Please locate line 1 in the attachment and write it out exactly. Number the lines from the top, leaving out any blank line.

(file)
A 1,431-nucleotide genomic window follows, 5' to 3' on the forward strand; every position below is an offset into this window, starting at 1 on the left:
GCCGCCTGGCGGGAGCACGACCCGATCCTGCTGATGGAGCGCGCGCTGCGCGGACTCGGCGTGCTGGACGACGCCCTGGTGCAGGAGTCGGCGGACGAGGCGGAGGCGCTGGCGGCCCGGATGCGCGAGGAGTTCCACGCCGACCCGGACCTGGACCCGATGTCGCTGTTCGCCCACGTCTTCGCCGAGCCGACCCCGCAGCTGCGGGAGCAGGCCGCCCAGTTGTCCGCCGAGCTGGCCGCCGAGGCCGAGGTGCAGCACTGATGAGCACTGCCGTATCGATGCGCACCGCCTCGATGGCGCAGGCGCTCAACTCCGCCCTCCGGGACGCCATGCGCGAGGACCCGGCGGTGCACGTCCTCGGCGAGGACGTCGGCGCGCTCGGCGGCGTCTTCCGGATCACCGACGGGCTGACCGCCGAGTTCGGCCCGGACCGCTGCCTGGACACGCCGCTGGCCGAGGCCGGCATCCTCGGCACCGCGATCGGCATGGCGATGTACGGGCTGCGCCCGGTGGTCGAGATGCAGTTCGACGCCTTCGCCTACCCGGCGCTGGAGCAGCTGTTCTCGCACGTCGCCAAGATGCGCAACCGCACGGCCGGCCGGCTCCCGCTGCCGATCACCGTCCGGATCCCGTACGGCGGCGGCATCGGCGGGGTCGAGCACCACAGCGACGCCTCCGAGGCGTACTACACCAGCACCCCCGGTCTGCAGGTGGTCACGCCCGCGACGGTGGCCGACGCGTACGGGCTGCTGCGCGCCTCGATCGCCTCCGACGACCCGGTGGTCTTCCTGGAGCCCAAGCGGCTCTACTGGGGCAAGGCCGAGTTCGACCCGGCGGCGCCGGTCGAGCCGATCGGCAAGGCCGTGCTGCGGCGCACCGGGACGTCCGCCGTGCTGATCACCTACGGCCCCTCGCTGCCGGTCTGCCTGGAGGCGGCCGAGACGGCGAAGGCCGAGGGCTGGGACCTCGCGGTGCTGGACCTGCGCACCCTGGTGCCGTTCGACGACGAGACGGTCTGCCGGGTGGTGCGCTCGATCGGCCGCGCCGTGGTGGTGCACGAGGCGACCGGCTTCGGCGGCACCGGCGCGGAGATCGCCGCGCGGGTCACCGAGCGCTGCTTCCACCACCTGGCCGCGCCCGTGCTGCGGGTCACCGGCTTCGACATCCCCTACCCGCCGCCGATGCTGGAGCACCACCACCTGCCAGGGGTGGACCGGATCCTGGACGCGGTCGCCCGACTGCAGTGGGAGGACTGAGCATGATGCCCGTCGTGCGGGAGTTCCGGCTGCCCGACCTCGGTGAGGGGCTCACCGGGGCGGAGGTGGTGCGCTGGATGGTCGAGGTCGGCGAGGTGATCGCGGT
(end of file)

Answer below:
A 1,431-nucleotide genomic window follows, 5' to 3' on the forward strand; every position below is an offset into this window, starting at 1 on the left: